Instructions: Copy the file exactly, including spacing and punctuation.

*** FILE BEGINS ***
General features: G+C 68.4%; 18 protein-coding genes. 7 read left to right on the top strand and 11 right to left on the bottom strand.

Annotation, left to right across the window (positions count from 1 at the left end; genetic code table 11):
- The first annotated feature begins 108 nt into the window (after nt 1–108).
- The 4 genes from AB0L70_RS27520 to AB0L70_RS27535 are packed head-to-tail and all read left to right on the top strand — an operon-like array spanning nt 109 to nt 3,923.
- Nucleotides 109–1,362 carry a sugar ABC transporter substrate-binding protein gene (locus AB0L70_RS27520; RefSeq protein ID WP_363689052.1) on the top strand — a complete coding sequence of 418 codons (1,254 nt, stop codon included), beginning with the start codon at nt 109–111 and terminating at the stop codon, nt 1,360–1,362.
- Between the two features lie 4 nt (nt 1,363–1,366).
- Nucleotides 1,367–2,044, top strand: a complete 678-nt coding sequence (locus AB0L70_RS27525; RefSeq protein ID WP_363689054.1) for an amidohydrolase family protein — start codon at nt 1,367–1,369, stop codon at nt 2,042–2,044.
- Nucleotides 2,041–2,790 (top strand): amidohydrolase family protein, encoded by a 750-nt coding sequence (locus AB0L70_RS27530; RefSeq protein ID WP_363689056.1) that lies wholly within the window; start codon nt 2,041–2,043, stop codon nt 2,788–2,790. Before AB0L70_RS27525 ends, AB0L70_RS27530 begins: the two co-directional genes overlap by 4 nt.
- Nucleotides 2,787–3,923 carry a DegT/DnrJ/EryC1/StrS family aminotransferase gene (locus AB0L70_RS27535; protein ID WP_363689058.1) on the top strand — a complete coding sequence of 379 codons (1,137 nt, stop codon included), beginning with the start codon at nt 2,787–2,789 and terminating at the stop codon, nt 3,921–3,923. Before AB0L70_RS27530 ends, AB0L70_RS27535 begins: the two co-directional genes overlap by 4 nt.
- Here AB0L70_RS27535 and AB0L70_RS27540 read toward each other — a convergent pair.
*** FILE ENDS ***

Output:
General features: G+C 68.4%; 18 protein-coding genes. 7 read left to right on the top strand and 11 right to left on the bottom strand.

Annotation, left to right across the window (positions count from 1 at the left end; genetic code table 11):
- The first annotated feature begins 108 nt into the window (after nt 1–108).
- The 4 genes from AB0L70_RS27520 to AB0L70_RS27535 are packed head-to-tail and all read left to right on the top strand — an operon-like array spanning nt 109 to nt 3,923.
- Nucleotides 109–1,362 carry a sugar ABC transporter substrate-binding protein gene (locus AB0L70_RS27520; RefSeq protein ID WP_363689052.1) on the top strand — a complete coding sequence of 418 codons (1,254 nt, stop codon included), beginning with the start codon at nt 109–111 and terminating at the stop codon, nt 1,360–1,362.
- Between the two features lie 4 nt (nt 1,363–1,366).
- Nucleotides 1,367–2,044, top strand: a complete 678-nt coding sequence (locus AB0L70_RS27525; RefSeq protein ID WP_363689054.1) for an amidohydrolase family protein — start codon at nt 1,367–1,369, stop codon at nt 2,042–2,044.
- Nucleotides 2,041–2,790 (top strand): amidohydrolase family protein, encoded by a 750-nt coding sequence (locus AB0L70_RS27530; RefSeq protein ID WP_363689056.1) that lies wholly within the window; start codon nt 2,041–2,043, stop codon nt 2,788–2,790. Before AB0L70_RS27525 ends, AB0L70_RS27530 begins: the two co-directional genes overlap by 4 nt.
- Nucleotides 2,787–3,923 carry a DegT/DnrJ/EryC1/StrS family aminotransferase gene (locus AB0L70_RS27535; protein ID WP_363689058.1) on the top strand — a complete coding sequence of 379 codons (1,137 nt, stop codon included), beginning with the start codon at nt 2,787–2,789 and terminating at the stop codon, nt 3,921–3,923. Before AB0L70_RS27530 ends, AB0L70_RS27535 begins: the two co-directional genes overlap by 4 nt.
- Here AB0L70_RS27535 and AB0L70_RS27540 read toward each other — a convergent pair.